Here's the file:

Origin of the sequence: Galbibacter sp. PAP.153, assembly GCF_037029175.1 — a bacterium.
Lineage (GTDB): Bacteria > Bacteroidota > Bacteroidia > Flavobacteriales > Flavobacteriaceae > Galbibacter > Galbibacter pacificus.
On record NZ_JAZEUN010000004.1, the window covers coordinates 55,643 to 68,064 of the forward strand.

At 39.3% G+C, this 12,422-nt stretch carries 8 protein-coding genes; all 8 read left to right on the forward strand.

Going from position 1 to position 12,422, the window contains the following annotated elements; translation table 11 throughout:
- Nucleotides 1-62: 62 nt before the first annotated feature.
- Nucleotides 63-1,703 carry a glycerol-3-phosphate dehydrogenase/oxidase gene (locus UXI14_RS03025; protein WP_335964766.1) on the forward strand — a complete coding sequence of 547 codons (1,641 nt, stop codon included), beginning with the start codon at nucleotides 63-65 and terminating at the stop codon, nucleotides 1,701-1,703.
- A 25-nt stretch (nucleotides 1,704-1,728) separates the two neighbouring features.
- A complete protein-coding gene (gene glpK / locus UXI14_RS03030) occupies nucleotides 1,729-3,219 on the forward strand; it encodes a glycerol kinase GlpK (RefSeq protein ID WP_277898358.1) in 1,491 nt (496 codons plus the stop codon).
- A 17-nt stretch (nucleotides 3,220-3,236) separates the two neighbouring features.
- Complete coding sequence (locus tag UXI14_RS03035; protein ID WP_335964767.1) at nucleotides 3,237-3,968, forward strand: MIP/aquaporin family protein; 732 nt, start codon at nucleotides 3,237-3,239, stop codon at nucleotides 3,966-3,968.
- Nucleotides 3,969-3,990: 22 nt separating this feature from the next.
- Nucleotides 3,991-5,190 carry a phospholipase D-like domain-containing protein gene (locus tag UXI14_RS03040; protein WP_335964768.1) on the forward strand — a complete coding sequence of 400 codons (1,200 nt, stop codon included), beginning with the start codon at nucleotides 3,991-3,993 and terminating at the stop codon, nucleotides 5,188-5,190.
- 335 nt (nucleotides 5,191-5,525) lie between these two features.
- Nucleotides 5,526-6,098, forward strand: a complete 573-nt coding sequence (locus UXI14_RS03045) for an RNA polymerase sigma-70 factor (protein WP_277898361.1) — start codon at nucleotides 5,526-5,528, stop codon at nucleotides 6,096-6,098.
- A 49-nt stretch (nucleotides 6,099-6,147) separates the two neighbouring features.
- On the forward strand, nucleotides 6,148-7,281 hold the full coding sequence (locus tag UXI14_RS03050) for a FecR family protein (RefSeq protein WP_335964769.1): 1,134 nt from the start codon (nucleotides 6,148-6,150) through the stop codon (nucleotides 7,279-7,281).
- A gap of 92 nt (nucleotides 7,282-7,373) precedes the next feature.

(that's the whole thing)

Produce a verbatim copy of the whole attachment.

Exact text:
Origin of the sequence: Galbibacter sp. PAP.153, assembly GCF_037029175.1 — a bacterium.
Lineage (GTDB): Bacteria > Bacteroidota > Bacteroidia > Flavobacteriales > Flavobacteriaceae > Galbibacter > Galbibacter pacificus.
On record NZ_JAZEUN010000004.1, the window covers coordinates 55,643 to 68,064 of the forward strand.

At 39.3% G+C, this 12,422-nt stretch carries 8 protein-coding genes; all 8 read left to right on the forward strand.

Going from position 1 to position 12,422, the window contains the following annotated elements; translation table 11 throughout:
- Nucleotides 1-62: 62 nt before the first annotated feature.
- Nucleotides 63-1,703 carry a glycerol-3-phosphate dehydrogenase/oxidase gene (locus UXI14_RS03025; protein WP_335964766.1) on the forward strand — a complete coding sequence of 547 codons (1,641 nt, stop codon included), beginning with the start codon at nucleotides 63-65 and terminating at the stop codon, nucleotides 1,701-1,703.
- A 25-nt stretch (nucleotides 1,704-1,728) separates the two neighbouring features.
- A complete protein-coding gene (gene glpK / locus UXI14_RS03030) occupies nucleotides 1,729-3,219 on the forward strand; it encodes a glycerol kinase GlpK (RefSeq protein ID WP_277898358.1) in 1,491 nt (496 codons plus the stop codon).
- A 17-nt stretch (nucleotides 3,220-3,236) separates the two neighbouring features.
- Complete coding sequence (locus tag UXI14_RS03035; protein ID WP_335964767.1) at nucleotides 3,237-3,968, forward strand: MIP/aquaporin family protein; 732 nt, start codon at nucleotides 3,237-3,239, stop codon at nucleotides 3,966-3,968.
- Nucleotides 3,969-3,990: 22 nt separating this feature from the next.
- Nucleotides 3,991-5,190 carry a phospholipase D-like domain-containing protein gene (locus tag UXI14_RS03040; protein WP_335964768.1) on the forward strand — a complete coding sequence of 400 codons (1,200 nt, stop codon included), beginning with the start codon at nucleotides 3,991-3,993 and terminating at the stop codon, nucleotides 5,188-5,190.
- 335 nt (nucleotides 5,191-5,525) lie between these two features.
- Nucleotides 5,526-6,098, forward strand: a complete 573-nt coding sequence (locus UXI14_RS03045) for an RNA polymerase sigma-70 factor (protein WP_277898361.1) — start codon at nucleotides 5,526-5,528, stop codon at nucleotides 6,096-6,098.
- A 49-nt stretch (nucleotides 6,099-6,147) separates the two neighbouring features.
- On the forward strand, nucleotides 6,148-7,281 hold the full coding sequence (locus tag UXI14_RS03050) for a FecR family protein (RefSeq protein WP_335964769.1): 1,134 nt from the start codon (nucleotides 6,148-6,150) through the stop codon (nucleotides 7,279-7,281).
- A gap of 92 nt (nucleotides 7,282-7,373) precedes the next feature.